• Catholic Church Sex Abuse – RICO lawsuits have been filed against multiple Catholic dioceses for allegedly covering up decades of child sexual abuse and moving around predator priests.
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These are just a few examples. RICO has also been used to disrupt violent street gangs, motorcycle gangs, terrorism groups, investment fraudsters, drug cartels, waste disposal companies, and even a few state and city governments accused of widespread corruption.

Using RICO Against Protest Movements

In recent years, some politicians have proposed using RICO laws against protest movements like Black Lives Matter (BLM) and antifa. The idea is to classify these decentralized civil rights groups as racketeering organizations. But most legal experts say this would violate the Constitution.

The Supreme Court has ruled that RICO charges can’t be brought solely based on individuals exercising their First Amendment rights of free speech and assembly. There has to be solid evidence connecting them to actual criminal conduct, not just protests. Trying to lump an entire movement together as a criminal “enterprise” would face major hurdles in court.

Civil liberties advocates argue that reckless RICO prosecutions would have a chilling effect and stifle legitimate dissent. They point to the history of the FBI targeting civil rights groups and activists during the 20th century under the guise of fighting racketeering. RICO charges could easily become politicized and used to harass or intimidate protestors.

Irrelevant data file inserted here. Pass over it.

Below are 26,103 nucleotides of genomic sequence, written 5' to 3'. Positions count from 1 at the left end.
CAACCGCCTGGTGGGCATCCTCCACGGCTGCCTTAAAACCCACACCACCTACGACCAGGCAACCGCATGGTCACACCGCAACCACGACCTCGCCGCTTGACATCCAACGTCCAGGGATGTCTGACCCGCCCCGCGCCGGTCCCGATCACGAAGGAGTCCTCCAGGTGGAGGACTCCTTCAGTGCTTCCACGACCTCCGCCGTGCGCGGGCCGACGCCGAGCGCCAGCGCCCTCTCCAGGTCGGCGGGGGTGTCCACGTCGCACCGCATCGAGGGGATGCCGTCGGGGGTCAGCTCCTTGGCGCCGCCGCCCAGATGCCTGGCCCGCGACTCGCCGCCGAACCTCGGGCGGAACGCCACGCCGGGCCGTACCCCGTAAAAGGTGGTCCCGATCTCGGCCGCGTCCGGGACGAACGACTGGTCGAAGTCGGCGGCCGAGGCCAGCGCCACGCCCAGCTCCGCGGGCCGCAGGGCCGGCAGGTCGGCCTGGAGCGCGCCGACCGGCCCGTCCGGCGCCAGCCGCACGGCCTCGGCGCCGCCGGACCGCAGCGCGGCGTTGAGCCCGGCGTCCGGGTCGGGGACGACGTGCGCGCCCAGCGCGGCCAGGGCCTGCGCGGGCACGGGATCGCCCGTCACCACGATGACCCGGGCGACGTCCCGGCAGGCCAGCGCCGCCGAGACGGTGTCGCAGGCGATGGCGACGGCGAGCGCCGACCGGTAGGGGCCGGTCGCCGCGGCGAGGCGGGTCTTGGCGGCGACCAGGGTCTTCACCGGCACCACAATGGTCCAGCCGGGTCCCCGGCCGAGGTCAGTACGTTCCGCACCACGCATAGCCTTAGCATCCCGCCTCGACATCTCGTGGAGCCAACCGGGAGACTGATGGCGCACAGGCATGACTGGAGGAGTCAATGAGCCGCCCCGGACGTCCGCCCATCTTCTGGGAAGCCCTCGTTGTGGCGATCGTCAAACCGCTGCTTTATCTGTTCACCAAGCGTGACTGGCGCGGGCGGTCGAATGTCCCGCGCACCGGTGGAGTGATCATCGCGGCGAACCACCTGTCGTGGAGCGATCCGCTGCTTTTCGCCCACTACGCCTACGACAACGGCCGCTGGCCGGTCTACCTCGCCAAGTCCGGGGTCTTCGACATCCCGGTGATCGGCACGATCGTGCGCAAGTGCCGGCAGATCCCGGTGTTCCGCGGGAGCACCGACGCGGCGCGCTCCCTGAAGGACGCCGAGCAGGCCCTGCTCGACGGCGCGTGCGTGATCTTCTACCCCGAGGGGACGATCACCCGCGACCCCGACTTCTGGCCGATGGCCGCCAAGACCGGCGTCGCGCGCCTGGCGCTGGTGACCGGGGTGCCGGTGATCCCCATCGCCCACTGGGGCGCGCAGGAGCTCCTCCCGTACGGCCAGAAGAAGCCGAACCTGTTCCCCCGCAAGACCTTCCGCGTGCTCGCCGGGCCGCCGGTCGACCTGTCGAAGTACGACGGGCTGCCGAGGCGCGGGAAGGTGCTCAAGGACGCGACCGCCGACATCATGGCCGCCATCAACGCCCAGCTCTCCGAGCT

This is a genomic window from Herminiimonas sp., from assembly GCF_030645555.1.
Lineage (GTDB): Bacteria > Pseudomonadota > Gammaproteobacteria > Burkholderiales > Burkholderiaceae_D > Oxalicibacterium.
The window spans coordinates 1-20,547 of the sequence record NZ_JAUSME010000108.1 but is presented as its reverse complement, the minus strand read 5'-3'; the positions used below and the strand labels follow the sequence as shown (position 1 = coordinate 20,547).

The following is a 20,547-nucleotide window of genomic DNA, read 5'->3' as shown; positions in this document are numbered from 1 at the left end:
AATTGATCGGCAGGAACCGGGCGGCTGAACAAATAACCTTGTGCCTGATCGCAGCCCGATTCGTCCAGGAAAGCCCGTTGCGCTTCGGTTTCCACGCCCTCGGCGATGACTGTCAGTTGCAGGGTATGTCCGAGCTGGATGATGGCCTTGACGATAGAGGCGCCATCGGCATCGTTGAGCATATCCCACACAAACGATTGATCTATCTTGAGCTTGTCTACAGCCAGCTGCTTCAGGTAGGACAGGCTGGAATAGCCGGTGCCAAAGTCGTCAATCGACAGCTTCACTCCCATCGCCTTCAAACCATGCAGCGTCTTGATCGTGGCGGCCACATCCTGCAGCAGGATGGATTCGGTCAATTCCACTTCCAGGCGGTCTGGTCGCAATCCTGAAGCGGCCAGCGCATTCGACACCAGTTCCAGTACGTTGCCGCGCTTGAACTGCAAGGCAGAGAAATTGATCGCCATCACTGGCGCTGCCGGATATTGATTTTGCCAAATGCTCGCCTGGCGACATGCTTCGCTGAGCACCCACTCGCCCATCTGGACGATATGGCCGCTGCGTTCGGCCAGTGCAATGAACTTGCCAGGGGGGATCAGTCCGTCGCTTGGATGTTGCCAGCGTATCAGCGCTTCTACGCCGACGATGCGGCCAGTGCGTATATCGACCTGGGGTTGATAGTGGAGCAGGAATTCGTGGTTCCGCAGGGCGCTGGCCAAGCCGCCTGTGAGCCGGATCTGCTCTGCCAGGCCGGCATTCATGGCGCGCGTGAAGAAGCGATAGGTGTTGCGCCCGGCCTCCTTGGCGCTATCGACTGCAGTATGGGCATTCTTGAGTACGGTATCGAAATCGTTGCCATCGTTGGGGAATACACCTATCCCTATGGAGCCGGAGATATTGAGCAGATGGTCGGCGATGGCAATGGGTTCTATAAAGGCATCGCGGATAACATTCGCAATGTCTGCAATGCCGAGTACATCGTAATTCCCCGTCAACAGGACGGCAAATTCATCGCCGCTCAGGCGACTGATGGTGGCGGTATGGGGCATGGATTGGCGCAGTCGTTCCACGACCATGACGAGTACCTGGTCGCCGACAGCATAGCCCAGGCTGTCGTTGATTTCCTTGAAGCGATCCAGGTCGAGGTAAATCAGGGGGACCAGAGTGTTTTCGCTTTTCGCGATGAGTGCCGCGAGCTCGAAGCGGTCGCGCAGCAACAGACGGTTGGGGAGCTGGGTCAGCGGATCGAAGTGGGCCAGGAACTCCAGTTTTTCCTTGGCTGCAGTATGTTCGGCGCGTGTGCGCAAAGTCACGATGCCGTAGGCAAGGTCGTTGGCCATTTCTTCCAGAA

However, if specific individuals used protests as a cover for violent criminal plots, they could still potentially face conspiracy or RICO charges on a case-by-case basis. But branding entire movements as racketeering enterprises would go too far for most legal scholars.

Possible Defenses in a RICO Case

Fighting a RICO charge is very difficult because the law is so broad. Typical defenses include:

  • No criminal enterprise – Argue the defendants were not associated together as an “enterprise” under RICO.
  • No pattern – Argue the alleged criminal acts do not amount to a “pattern of racketeering activity” as defined by RICO case law.
  • Statute of limitations – If the last racketeering act falls outside the 5-year statute of limitations, it can defeat the RICO charge.
  • Lack of intent – Argue the defendant did not knowingly agree to join in the criminal enterprise or conspiracy.
  • Unconstitutional vagueness – Argue that RICO violates due process by being overly vague in its definition of racketeering.

Pleading insanity, diminished mental capacity, duress, or entrapment defenses can also sometimes work. But RICO cases often involve long federal prison sentences upon conviction, so the stakes are extremely high.

The Controversial Power of RICO

Defense lawyers and civil liberties groups have criticized RICO laws for their harsh penalties, loose definitions, and use against protest movements. But prosecutors credit RICO with crushing the mafia and allowing complex, multi-layered criminal networks to be taken down in one fell swoop.

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The bottom line is that RICO remains a fearsome weapon for federal authorities to deploy against any individual or entity they can plausibly link to organized criminal activity. So yes, racketeering most certainly can lead to very substantial federal prison time for anyone caught in RICO’s broad net.